Teaching Philosophy

As an ESL/EFL teacher, I strive to build communicative competence in every student that steps through my classroom door. My goal is to give students the tools they need to be able to use English in the big world outside of my classroom. I have had the distinct pleasure of teaching a wide variety of learners: pre-kindergarten and kindergarten students, primary and secondary students, university students, factory workers, and civil servants. Each group presented its own challenges and they all taught me to be flexible and reflective as I devote myself to be a successful educator.

Our classrooms, schools, and country are enriched by diversity. My classroom is an inclusive environment that celebrates differences in our student body. I believe in creating a supportive classroom environment that recognizes that differences are not deficiencies. Each student brings his or her unique experiences to the classroom. My classroom is a place where everyone belongs. I model respectful behavior and utilize effective, descriptive praise. I establish clearly defined behavior expectations and use predictable, escalating consequences for harassment and aggression.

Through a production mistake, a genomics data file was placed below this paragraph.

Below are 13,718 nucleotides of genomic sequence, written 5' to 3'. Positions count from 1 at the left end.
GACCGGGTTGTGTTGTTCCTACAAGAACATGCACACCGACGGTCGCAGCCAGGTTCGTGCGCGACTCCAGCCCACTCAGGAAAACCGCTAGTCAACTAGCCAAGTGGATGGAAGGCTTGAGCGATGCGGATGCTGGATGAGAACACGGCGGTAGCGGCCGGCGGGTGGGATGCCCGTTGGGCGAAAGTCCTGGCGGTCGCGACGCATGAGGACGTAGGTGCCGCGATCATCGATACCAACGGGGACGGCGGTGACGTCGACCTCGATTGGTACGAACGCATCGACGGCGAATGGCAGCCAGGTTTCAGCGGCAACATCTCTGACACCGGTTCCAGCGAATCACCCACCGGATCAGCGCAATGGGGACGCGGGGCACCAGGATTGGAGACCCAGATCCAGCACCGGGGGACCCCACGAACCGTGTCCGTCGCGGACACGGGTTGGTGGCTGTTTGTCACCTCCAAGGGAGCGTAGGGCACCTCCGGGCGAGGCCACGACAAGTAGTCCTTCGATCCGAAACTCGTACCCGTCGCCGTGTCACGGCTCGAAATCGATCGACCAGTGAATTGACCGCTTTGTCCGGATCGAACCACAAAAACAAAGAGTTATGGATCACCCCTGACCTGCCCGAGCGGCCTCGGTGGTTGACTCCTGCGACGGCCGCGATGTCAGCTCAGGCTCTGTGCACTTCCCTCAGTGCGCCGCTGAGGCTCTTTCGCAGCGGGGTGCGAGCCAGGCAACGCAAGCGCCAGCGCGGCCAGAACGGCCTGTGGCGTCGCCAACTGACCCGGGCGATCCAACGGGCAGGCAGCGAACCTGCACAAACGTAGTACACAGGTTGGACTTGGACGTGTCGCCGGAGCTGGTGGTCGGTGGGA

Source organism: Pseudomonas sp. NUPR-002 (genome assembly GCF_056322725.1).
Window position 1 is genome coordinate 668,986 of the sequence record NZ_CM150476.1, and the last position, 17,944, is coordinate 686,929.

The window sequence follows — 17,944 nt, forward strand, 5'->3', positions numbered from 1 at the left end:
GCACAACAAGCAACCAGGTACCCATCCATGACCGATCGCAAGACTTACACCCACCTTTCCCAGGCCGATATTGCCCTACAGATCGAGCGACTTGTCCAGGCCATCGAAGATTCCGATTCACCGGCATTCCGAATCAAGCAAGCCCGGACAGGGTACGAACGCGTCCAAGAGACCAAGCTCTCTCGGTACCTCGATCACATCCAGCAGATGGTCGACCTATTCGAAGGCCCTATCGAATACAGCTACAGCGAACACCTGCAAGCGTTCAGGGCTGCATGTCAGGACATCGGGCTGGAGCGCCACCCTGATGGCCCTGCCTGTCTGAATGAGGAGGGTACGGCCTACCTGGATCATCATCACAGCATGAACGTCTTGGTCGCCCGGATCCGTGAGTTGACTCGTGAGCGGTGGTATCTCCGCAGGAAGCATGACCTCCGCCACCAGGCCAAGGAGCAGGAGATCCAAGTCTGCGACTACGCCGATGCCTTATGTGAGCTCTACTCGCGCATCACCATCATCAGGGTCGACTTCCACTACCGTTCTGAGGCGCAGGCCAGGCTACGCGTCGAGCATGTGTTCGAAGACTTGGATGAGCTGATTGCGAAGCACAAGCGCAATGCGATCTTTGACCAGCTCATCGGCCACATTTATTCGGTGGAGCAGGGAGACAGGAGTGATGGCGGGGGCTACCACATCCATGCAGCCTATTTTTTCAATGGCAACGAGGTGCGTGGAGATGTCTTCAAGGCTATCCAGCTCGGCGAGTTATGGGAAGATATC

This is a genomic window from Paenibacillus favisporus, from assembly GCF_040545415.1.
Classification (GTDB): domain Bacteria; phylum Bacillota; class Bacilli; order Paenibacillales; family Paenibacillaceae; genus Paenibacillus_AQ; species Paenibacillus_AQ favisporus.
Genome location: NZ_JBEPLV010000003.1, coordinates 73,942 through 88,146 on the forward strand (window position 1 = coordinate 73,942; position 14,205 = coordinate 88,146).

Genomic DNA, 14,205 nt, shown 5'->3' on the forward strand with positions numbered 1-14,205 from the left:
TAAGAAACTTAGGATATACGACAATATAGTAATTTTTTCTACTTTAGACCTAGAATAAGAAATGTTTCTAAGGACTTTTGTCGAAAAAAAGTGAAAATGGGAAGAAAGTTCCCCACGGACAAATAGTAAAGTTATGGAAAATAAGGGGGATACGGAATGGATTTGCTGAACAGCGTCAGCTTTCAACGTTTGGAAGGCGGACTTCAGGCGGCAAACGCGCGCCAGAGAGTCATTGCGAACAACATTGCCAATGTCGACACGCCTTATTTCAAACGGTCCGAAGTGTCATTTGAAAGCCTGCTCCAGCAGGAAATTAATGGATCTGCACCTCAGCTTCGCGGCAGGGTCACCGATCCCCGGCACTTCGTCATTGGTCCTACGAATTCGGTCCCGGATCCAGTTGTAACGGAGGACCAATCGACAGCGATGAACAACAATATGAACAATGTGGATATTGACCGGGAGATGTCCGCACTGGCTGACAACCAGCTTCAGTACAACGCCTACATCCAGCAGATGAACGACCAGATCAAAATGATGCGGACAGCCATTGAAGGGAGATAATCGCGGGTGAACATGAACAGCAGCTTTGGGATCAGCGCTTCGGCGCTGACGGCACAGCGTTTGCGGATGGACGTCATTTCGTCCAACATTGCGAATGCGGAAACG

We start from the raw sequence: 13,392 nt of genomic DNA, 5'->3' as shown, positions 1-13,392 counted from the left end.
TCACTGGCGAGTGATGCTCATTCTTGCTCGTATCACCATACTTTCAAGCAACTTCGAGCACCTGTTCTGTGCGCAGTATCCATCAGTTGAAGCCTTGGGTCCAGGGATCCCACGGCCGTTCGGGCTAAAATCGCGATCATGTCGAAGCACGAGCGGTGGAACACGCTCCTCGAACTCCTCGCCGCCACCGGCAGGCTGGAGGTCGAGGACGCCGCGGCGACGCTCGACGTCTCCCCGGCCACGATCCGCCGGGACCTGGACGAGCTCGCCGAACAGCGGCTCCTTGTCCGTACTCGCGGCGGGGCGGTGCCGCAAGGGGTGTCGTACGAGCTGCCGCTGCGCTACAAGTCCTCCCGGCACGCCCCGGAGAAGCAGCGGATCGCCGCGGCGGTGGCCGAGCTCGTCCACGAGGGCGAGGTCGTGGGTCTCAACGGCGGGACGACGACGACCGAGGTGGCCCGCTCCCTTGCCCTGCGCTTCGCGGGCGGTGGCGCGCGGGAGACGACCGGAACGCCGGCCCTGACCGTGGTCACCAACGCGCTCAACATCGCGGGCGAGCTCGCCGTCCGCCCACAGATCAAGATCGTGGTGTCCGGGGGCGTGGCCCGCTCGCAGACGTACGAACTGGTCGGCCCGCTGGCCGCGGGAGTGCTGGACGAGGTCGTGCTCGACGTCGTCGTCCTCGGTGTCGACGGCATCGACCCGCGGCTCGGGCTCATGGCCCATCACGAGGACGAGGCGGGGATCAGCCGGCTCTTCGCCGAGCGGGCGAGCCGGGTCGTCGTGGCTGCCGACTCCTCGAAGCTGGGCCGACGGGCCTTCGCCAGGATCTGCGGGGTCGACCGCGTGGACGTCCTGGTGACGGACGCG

Learning another language is difficult. That’s why it is important to use a wide variety of authentic materials to expose learners to how language is produced by users of that language. These may include menus, advertisements, timetables, articles, or radio and television news broadcasts. Authentic materials not only help with a learner’s general skills but also increase his or her confidence when faced with a real situation. I create a nurturing classroom environment that encourages students to be experimental with language. I frequently use verbal, procedural, and instructional scaffolding to guide my students, I correct student errors with compassion, and I employ the use of mixed-readiness pairs and small group interactions to give students time to practice before speaking in front of the whole class.

I bring an informed personal approach to teaching English language learners in the classroom: I keep myself up-to-date on the latest, research-based trends in ESL/EFL instruction, how people acquire language, and frequently collaborate with other instructors in my workplace and around the world. I am a reflective teacher: I take notes at the conclusion of each lesson to figure out what parts of each lesson worked well and what parts could be modified to better reach all learners. I differentiate my instruction to meet the individual needs of each student through knowledge of my students’ home cultures, home languages, preferred learning styles, interests, and readiness levels.